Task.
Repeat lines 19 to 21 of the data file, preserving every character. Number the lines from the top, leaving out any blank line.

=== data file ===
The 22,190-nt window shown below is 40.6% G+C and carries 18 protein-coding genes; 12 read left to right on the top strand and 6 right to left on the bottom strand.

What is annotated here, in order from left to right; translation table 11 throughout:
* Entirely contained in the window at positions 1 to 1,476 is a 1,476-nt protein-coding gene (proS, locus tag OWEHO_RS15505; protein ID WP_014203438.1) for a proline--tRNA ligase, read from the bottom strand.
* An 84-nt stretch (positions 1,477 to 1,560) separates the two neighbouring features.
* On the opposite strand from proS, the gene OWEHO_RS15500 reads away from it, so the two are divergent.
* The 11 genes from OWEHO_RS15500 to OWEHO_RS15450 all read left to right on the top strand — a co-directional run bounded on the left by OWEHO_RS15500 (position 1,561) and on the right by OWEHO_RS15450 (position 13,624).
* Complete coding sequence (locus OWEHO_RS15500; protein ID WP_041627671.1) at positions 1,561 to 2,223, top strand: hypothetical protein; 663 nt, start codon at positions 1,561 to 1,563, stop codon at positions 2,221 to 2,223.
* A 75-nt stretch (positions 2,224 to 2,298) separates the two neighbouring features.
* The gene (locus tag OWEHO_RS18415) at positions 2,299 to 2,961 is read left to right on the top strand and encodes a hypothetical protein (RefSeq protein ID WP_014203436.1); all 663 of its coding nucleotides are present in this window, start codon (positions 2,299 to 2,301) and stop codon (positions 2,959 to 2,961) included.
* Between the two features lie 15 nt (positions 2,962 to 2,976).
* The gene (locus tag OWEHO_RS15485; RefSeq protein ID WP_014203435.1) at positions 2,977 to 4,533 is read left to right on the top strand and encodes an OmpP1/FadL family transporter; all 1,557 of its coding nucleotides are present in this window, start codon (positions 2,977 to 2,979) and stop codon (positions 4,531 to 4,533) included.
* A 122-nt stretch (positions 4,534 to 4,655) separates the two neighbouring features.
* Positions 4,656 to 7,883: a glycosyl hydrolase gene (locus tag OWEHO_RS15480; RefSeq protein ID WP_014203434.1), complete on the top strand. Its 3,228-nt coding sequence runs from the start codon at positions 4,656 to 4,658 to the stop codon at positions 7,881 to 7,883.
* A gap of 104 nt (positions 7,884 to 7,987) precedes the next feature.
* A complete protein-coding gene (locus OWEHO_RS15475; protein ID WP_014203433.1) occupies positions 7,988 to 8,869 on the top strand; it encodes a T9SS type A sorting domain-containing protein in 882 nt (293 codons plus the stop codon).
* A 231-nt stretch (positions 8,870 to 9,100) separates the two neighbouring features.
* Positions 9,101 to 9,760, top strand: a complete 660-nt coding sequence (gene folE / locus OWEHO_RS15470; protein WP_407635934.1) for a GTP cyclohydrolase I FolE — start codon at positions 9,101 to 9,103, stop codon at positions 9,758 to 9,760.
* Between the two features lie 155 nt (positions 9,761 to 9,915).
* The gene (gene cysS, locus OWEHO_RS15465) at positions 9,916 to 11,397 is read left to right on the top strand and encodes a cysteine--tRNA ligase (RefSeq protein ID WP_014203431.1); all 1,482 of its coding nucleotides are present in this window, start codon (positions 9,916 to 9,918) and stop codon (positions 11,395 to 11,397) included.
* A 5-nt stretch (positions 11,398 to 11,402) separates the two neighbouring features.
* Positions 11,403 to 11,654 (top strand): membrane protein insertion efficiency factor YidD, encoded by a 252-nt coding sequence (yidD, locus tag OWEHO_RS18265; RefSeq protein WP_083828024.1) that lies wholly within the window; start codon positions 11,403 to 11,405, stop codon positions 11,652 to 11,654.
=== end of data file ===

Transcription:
* The gene (gene cysS, locus OWEHO_RS15465) at positions 9,916 to 11,397 is read left to right on the top strand and encodes a cysteine--tRNA ligase (RefSeq protein ID WP_014203431.1); all 1,482 of its coding nucleotides are present in this window, start codon (positions 9,916 to 9,918) and stop codon (positions 11,395 to 11,397) included.
* A 5-nt stretch (positions 11,398 to 11,402) separates the two neighbouring features.
* Positions 11,403 to 11,654 (top strand): membrane protein insertion efficiency factor YidD, encoded by a 252-nt coding sequence (yidD, locus tag OWEHO_RS18265; RefSeq protein WP_083828024.1) that lies wholly within the window; start codon positions 11,403 to 11,405, stop codon positions 11,652 to 11,654.